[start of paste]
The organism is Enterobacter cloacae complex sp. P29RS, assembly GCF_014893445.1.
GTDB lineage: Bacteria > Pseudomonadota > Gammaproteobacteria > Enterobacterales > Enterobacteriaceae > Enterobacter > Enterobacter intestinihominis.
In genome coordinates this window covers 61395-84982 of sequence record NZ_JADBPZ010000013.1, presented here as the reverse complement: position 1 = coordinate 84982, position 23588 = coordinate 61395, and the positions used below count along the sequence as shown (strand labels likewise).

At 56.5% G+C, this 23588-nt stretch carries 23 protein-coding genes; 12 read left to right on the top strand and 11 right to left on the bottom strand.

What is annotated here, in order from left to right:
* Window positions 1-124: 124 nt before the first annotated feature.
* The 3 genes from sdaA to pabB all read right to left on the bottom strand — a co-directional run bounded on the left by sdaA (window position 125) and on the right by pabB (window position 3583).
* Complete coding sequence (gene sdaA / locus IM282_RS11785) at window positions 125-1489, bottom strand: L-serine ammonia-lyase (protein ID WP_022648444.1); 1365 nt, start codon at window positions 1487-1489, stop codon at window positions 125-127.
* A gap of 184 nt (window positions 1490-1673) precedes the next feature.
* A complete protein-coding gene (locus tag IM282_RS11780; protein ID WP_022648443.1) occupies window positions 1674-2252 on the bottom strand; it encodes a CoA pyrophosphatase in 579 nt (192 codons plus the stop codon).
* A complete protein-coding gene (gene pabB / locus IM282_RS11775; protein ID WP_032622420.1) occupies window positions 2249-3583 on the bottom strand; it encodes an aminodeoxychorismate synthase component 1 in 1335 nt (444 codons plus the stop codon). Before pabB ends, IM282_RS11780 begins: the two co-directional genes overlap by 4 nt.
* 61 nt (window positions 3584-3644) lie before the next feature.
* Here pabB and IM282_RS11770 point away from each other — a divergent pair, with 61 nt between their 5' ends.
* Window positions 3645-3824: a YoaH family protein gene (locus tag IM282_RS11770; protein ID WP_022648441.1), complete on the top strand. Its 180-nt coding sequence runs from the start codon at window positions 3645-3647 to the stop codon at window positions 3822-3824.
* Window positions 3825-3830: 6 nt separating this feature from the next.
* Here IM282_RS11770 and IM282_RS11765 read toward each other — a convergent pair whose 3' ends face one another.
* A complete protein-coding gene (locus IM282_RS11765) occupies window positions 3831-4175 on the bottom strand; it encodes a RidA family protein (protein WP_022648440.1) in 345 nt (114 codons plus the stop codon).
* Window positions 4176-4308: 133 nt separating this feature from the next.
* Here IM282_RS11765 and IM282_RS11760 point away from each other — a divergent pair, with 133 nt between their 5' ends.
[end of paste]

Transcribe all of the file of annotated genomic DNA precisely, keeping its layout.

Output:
The organism is Enterobacter cloacae complex sp. P29RS, assembly GCF_014893445.1.
GTDB lineage: Bacteria > Pseudomonadota > Gammaproteobacteria > Enterobacterales > Enterobacteriaceae > Enterobacter > Enterobacter intestinihominis.
In genome coordinates this window covers 61395-84982 of sequence record NZ_JADBPZ010000013.1, presented here as the reverse complement: position 1 = coordinate 84982, position 23588 = coordinate 61395, and the positions used below count along the sequence as shown (strand labels likewise).

At 56.5% G+C, this 23588-nt stretch carries 23 protein-coding genes; 12 read left to right on the top strand and 11 right to left on the bottom strand.

What is annotated here, in order from left to right:
* Window positions 1-124: 124 nt before the first annotated feature.
* The 3 genes from sdaA to pabB all read right to left on the bottom strand — a co-directional run bounded on the left by sdaA (window position 125) and on the right by pabB (window position 3583).
* Complete coding sequence (gene sdaA / locus IM282_RS11785) at window positions 125-1489, bottom strand: L-serine ammonia-lyase (protein ID WP_022648444.1); 1365 nt, start codon at window positions 1487-1489, stop codon at window positions 125-127.
* A gap of 184 nt (window positions 1490-1673) precedes the next feature.
* A complete protein-coding gene (locus tag IM282_RS11780; protein ID WP_022648443.1) occupies window positions 1674-2252 on the bottom strand; it encodes a CoA pyrophosphatase in 579 nt (192 codons plus the stop codon).
* A complete protein-coding gene (gene pabB / locus IM282_RS11775; protein ID WP_032622420.1) occupies window positions 2249-3583 on the bottom strand; it encodes an aminodeoxychorismate synthase component 1 in 1335 nt (444 codons plus the stop codon). Before pabB ends, IM282_RS11780 begins: the two co-directional genes overlap by 4 nt.
* 61 nt (window positions 3584-3644) lie before the next feature.
* Here pabB and IM282_RS11770 point away from each other — a divergent pair, with 61 nt between their 5' ends.
* Window positions 3645-3824: a YoaH family protein gene (locus tag IM282_RS11770; protein ID WP_022648441.1), complete on the top strand. Its 180-nt coding sequence runs from the start codon at window positions 3645-3647 to the stop codon at window positions 3822-3824.
* Window positions 3825-3830: 6 nt separating this feature from the next.
* Here IM282_RS11770 and IM282_RS11765 read toward each other — a convergent pair whose 3' ends face one another.
* A complete protein-coding gene (locus IM282_RS11765) occupies window positions 3831-4175 on the bottom strand; it encodes a RidA family protein (protein WP_022648440.1) in 345 nt (114 codons plus the stop codon).
* Window positions 4176-4308: 133 nt separating this feature from the next.
* Here IM282_RS11765 and IM282_RS11760 point away from each other — a divergent pair, with 133 nt between their 5' ends.